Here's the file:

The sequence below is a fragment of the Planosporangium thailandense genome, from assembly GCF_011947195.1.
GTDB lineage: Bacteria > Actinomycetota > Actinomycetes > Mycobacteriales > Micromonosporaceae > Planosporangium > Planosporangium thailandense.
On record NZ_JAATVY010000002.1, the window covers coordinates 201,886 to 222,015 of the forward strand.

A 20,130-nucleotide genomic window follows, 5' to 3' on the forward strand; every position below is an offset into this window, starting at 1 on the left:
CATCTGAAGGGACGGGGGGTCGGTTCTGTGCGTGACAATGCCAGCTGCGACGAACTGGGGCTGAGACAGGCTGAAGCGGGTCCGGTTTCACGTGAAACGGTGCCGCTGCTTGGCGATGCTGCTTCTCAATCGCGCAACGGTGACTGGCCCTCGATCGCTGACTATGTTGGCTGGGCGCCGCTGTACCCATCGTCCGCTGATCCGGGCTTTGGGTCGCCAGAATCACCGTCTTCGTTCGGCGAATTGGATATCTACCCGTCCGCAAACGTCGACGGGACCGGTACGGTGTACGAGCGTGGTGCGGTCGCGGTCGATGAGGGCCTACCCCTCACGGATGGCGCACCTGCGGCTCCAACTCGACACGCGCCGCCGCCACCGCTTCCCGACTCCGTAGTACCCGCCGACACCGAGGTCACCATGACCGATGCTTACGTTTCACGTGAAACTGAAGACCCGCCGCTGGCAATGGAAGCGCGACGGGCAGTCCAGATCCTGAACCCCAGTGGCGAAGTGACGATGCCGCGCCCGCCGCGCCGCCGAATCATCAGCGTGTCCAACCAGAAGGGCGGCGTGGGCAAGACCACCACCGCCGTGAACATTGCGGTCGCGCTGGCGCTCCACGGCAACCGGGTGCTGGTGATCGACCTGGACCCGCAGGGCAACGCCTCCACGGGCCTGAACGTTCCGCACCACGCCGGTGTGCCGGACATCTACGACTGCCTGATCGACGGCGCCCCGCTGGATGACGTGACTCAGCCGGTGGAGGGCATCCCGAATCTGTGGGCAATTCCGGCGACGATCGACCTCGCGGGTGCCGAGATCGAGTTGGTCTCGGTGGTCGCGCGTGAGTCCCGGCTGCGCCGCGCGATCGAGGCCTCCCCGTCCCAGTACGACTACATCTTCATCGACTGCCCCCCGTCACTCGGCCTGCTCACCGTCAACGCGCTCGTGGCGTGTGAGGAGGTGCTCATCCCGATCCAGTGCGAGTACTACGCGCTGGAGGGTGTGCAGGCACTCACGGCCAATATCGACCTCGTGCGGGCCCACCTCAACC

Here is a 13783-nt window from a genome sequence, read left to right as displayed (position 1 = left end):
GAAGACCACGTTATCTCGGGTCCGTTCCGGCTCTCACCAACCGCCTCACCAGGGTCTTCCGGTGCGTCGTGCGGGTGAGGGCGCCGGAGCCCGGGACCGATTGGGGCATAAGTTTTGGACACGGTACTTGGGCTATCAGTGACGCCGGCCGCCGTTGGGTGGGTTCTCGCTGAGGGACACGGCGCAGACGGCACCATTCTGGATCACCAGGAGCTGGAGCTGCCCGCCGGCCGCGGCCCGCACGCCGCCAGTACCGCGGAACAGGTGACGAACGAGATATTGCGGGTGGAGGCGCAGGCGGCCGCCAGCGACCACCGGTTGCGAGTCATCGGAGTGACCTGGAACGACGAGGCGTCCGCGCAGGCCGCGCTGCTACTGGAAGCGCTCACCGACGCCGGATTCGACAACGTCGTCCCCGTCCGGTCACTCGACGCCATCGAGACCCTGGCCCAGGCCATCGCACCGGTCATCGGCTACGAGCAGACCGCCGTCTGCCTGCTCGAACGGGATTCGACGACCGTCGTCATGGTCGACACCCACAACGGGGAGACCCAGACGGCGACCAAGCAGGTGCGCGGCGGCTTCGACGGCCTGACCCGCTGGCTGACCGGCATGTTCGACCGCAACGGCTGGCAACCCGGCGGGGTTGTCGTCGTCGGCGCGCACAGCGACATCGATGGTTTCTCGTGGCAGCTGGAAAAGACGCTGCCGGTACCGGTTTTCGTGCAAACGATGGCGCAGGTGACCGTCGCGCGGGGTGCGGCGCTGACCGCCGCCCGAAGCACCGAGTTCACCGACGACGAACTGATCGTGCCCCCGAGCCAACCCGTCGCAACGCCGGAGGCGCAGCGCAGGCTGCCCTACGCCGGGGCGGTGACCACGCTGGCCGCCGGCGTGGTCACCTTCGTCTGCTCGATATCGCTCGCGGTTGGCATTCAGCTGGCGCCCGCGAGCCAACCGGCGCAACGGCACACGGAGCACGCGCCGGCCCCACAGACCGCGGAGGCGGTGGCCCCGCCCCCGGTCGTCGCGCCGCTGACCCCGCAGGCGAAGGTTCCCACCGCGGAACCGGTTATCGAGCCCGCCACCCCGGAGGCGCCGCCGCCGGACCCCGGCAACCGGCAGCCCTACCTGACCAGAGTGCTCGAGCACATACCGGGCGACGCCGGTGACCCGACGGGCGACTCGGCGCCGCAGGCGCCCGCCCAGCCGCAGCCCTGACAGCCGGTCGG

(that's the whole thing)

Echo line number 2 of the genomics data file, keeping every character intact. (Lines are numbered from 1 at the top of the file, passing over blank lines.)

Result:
GTDB lineage: Bacteria > Actinomycetota > Actinomycetes > Mycobacteriales > Micromonosporaceae > Planosporangium > Planosporangium thailandense.